With the success of ITMS, awarded to Unisys Corp. last fall, TSA has seen the key strength of the performance-based approach: "The government puts its energies into determining the outcomes it desires and then ensuring the quality of the delivery of those outcomes, as opposed to the government spending its energies on the details of how the outcomes are to be achieved," he said.

The trickiest thing is figuring out how to measure performance, something best done through collaboration with the contractors, he said.

"The agency has to be very clear about what its strategic goals are and how those goals are influenced by the service being provided," he said. "I leave how to perform something up to the contractor. Now the government is going to be able to concentrate on what it's good at, and the contractors can concentrate on what they're good at."

But choosing the performance measures is not trivial work, he said. TSA and Unisys established some basic measures for ITMS, but have been working for six months to refine and add to them.

"These are mutually set goals. We want the contractors' experience from industry — what's best practice?" he said. "It's a negotiation process. It almost creates a partnership arrangement between the government and the contractors."

From the contractor's point of view, the key element is to clearly understand the agency's goals, said Tom Conaway, managing partner for homeland security at Unisys.

"It's a very analytical process," he said. "You begin to lay out parameters that are very specific in nature, that can be measured. It takes a lot of hard work between the government and the contractor. First and foremost, everyone has to agree. And it has to be defined and detailed enough that everyone can agree."

Both sides have traps they have to avoid, Conaway said. On one side, the government has to guard against being too involved.

"Under the [conventional] systems integration model, the government is more involved in the day-to-day scope of the contract," he said. "Theoretically, under the performance-based model, the government doesn't have to get that far into the weeds. This is a new type of contracting. If they've never worked in a performance-based environment, the tendency would be to manage more from a systems integration perspective."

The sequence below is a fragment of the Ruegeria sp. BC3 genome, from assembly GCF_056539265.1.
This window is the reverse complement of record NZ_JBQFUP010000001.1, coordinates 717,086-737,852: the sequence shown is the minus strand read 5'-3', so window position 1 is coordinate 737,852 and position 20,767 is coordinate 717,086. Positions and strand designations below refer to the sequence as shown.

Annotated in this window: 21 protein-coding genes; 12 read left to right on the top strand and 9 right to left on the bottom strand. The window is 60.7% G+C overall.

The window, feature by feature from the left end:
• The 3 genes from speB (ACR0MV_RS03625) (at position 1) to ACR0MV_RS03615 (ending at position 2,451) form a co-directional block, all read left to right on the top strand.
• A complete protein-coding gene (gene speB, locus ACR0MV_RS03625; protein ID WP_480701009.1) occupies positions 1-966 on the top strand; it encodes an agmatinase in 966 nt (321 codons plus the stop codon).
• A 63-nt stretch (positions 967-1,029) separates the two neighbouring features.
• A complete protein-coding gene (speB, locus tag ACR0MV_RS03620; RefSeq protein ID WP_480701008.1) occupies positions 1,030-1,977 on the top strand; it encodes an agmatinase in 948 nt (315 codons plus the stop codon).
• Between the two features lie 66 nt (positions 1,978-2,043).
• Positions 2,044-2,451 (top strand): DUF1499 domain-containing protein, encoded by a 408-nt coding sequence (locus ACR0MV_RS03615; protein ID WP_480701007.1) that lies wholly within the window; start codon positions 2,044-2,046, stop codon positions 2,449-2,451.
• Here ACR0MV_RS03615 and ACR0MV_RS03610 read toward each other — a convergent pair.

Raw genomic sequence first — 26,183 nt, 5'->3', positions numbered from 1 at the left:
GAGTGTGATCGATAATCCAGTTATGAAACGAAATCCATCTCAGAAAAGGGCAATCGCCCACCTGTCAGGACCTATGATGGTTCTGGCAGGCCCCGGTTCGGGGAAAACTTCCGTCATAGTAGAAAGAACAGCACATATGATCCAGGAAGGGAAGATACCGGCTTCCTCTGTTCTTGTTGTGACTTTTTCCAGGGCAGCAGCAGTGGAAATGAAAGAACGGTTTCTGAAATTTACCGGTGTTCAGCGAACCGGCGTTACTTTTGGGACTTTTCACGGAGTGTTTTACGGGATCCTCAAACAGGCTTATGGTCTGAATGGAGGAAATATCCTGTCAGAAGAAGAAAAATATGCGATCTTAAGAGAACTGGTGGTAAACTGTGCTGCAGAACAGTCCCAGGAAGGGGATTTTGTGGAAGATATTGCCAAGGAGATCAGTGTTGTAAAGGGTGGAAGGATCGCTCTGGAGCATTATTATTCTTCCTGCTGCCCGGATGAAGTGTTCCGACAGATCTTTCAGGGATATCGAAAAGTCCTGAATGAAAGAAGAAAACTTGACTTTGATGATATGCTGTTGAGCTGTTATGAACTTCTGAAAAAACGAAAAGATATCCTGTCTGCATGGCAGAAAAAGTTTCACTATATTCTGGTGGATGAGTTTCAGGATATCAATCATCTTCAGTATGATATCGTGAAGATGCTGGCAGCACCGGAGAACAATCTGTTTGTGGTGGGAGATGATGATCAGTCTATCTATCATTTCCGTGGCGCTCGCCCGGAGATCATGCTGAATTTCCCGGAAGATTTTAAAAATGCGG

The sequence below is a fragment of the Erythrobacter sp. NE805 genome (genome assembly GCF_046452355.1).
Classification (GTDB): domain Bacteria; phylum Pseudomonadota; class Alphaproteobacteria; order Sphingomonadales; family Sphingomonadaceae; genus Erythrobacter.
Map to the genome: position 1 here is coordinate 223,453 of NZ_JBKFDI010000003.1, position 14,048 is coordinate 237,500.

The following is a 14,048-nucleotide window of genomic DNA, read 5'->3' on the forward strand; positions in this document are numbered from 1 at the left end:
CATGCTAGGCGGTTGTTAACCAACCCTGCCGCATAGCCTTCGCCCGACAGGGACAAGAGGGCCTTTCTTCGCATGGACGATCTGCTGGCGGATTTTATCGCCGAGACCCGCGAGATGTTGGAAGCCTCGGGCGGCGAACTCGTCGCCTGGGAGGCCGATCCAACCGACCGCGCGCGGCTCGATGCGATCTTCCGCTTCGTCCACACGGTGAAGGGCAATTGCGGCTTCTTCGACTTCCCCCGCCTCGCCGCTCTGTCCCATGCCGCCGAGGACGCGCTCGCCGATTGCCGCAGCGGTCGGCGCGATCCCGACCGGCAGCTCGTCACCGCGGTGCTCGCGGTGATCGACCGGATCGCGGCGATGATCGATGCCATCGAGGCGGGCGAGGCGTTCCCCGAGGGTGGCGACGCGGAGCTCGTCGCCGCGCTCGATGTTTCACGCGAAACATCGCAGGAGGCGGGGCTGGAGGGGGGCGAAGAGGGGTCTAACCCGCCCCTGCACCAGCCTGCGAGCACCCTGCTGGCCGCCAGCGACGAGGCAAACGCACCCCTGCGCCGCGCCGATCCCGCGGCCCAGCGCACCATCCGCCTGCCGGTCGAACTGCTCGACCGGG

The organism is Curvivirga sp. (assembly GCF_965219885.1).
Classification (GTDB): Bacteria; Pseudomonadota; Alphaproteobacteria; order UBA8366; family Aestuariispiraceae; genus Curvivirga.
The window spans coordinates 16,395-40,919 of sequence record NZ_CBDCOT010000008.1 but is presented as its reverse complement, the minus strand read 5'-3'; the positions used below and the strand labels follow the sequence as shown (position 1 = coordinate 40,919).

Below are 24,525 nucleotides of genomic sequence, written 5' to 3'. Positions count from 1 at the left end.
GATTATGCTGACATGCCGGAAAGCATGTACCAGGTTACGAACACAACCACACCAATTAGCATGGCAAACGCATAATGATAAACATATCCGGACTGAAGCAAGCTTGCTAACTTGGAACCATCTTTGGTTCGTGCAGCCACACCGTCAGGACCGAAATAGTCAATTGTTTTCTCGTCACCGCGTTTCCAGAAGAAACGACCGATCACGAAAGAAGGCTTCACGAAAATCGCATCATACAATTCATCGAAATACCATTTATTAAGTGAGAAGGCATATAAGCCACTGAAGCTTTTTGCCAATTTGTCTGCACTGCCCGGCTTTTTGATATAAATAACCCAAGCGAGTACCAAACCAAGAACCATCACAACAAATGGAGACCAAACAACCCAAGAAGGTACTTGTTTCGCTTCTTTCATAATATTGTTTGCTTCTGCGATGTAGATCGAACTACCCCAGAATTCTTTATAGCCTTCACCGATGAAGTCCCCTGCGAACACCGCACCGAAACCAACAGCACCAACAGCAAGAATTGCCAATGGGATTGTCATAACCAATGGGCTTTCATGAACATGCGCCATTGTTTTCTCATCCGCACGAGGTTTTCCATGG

On the other side, contractors have to become more involved.

"The natural tendency is still to get the government to sign off on the requirements and design, so if something doesn't work, you can say, 'Well, you agreed to it,' " he said. "I don't think you can do that anymore."


Defining the best ways to measure results on a performance-based contract is the trickiest part of the process, said Charles Self, deputy commissioner at the General Services Administration's Federal Technology Service.

Creating a performance-based contract may look easy, because it doesn't have a lengthy set of specifications for contractors to follow prescriptively. But without that burden, the agency gets the new task of determining appropriate benchmarks.

"It takes an added level of expertise to understand that I need a certain level of uptime, and how does that relate to [network] capacity, and how much should I pay for it?" Self said. "You've got to have measurements that determine whether there are going to be savings or cost differences."

"It's very important to really understand the outcomes you're contracting for and that it really lines up with the business objective," said Mark Emery, acting deputy chief information officer at the Transportation Security Administration. "I would never look at network uptime. I would look at what am I trying to provide to my users — what is the user experience?"